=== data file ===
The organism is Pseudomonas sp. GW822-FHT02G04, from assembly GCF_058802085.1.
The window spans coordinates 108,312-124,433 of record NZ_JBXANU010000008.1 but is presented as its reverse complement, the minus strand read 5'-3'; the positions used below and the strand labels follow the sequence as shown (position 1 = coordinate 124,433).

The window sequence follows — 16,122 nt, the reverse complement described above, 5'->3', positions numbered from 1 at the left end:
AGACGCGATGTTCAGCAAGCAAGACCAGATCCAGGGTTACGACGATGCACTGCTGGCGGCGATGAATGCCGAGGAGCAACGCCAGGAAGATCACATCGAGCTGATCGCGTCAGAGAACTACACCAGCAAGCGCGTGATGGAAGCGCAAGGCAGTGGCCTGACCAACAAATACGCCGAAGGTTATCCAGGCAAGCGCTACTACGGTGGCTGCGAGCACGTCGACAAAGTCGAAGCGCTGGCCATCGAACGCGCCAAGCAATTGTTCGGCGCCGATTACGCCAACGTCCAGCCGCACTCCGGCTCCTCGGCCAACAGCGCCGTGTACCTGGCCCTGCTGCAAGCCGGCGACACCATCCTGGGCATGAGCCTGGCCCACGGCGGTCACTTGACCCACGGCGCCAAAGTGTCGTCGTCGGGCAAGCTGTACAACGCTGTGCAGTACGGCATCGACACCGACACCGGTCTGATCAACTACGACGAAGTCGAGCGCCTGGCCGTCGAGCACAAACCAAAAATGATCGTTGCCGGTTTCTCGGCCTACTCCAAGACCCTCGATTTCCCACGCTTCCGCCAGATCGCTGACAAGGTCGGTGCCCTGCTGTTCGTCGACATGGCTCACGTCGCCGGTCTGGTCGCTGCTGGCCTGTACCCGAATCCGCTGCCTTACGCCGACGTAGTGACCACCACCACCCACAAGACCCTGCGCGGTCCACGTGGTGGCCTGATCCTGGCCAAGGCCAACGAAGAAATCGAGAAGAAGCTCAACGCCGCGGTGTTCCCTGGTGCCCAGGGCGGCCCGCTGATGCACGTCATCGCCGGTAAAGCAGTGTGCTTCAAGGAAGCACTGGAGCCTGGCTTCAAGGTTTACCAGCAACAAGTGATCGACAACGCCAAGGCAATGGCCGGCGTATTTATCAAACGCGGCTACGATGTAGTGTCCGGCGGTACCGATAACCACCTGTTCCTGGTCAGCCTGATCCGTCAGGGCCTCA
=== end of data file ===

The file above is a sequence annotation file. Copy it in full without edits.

The organism is Pseudomonas sp. GW822-FHT02G04, from assembly GCF_058802085.1.
The window spans coordinates 108,312-124,433 of record NZ_JBXANU010000008.1 but is presented as its reverse complement, the minus strand read 5'-3'; the positions used below and the strand labels follow the sequence as shown (position 1 = coordinate 124,433).

The window sequence follows — 16,122 nt, the reverse complement described above, 5'->3', positions numbered from 1 at the left end:
AGACGCGATGTTCAGCAAGCAAGACCAGATCCAGGGTTACGACGATGCACTGCTGGCGGCGATGAATGCCGAGGAGCAACGCCAGGAAGATCACATCGAGCTGATCGCGTCAGAGAACTACACCAGCAAGCGCGTGATGGAAGCGCAAGGCAGTGGCCTGACCAACAAATACGCCGAAGGTTATCCAGGCAAGCGCTACTACGGTGGCTGCGAGCACGTCGACAAAGTCGAAGCGCTGGCCATCGAACGCGCCAAGCAATTGTTCGGCGCCGATTACGCCAACGTCCAGCCGCACTCCGGCTCCTCGGCCAACAGCGCCGTGTACCTGGCCCTGCTGCAAGCCGGCGACACCATCCTGGGCATGAGCCTGGCCCACGGCGGTCACTTGACCCACGGCGCCAAAGTGTCGTCGTCGGGCAAGCTGTACAACGCTGTGCAGTACGGCATCGACACCGACACCGGTCTGATCAACTACGACGAAGTCGAGCGCCTGGCCGTCGAGCACAAACCAAAAATGATCGTTGCCGGTTTCTCGGCCTACTCCAAGACCCTCGATTTCCCACGCTTCCGCCAGATCGCTGACAAGGTCGGTGCCCTGCTGTTCGTCGACATGGCTCACGTCGCCGGTCTGGTCGCTGCTGGCCTGTACCCGAATCCGCTGCCTTACGCCGACGTAGTGACCACCACCACCCACAAGACCCTGCGCGGTCCACGTGGTGGCCTGATCCTGGCCAAGGCCAACGAAGAAATCGAGAAGAAGCTCAACGCCGCGGTGTTCCCTGGTGCCCAGGGCGGCCCGCTGATGCACGTCATCGCCGGTAAAGCAGTGTGCTTCAAGGAAGCACTGGAGCCTGGCTTCAAGGTTTACCAGCAACAAGTGATCGACAACGCCAAGGCAATGGCCGGCGTATTTATCAAACGCGGCTACGATGTAGTGTCCGGCGGTACCGATAACCACCTGTTCCTGGTCAGCCTGATCCGTCAGGGCCTCA